Beck @ The Orpheum Theatre 24/8/17
“I feel something in the air—there’s a place I’d like to take you all with me”, said Beck to the sold-out audience at the Orpheum Theatre last Thursday (Aug 24). The man is really, really something. As if there could ever be any doubt, the now veteran performer gave Vancouver one hell of a show, oozing rock essence everywhere he stood. Wearing a black wide-brimmed hat and a dark jacket over a navy print collared shirt, Beck took the stage with retro dance moves and arm waving galore—very obviously having as much of a killer time as the audience. Starting up the evening with his 1996 album Odelay’s “Devil’s Haircut”, Beck seemed to promise a night of classics and wicked moments with a backup band that could more than keep up with the blonde frontman.
The 47-year-old (if you can believe that; it’s like he found the fountain of youth) has always been a musical Heinz 57, tackling hip hop, psychedelic rock, folk, country and soul with equal vigour and genius. Beck’s show last week really showed that musical spectrum in action from rapping in “Que Onda Guero” to the rock anthem elements of “Go It Alone” and “E-Pro”, to the obscure digital sounding “Wow”. His early 90s hit “Loser” is still an earworm and a half, drawing some major love from the audience and ultra enthusiastic singalongs. Beck’s upcoming album Colors offers a lot to be excited for, particularly the vibrant, pure catchiness of “Dreams”, which has been around for a few years as a single and has already garnered much critical acclaim. Frankly, it’s easily one of Beck’s best, falling somewhere between retro and futuristic. Weird but intriguing single “Wow” has Beck very much experimenting, at times seemingly trying to hone a Dadaist vibe.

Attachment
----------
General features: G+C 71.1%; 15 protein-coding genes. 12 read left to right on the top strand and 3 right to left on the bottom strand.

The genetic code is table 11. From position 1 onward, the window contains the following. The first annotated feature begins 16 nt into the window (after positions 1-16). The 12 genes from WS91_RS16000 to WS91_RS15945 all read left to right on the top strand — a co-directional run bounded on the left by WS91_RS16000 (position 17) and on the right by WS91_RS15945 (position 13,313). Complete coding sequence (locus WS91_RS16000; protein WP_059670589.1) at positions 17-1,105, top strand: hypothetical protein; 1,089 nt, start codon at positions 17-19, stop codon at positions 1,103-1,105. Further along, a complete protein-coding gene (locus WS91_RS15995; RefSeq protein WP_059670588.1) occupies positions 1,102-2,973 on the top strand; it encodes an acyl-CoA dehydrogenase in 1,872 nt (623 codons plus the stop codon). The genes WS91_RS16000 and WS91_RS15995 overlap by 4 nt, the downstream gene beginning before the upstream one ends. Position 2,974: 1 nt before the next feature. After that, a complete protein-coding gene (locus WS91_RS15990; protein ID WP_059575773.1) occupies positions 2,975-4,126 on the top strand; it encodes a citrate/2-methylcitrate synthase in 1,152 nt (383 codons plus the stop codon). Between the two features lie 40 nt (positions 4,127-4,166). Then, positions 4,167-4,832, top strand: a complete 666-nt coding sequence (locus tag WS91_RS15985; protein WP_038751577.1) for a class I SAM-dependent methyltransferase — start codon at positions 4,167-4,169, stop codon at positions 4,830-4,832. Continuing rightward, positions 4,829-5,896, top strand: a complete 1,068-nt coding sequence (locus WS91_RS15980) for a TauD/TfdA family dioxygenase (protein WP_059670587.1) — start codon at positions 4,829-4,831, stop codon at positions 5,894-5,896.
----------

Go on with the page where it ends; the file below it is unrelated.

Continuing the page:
Beck switched into a white wide-brimmed hat and white blazer for the encore, dipping into “Where It’s At” and a band intro that including solos to great hits of the past like Phil Collins’ “In the Air Tonight”. Prolific session player Jason Faulkner is the kind of guitarist you would expect Beck to tour with. If it were possible to steal the show from Beck, Faulkner would have done it—he was all charm, hilarity, talent and pizzazz, bantering and laughing with the audience. “It’s like Woody Guthrie stopped by a Kraftwerk studio,” said Beck, accurately, of Faulkner.
Beck’s harmonica playing in “One Foot in the Grave” really was a thrill to watch—and it was great seeing him go at it alone, especially with a country song. “I feel like summer’s winding down, but there’s still life left in it!” said Beck, breaking into “Where It’s At” once more. The audience didn’t want him to leave; there never seems to be enough Beck to go around.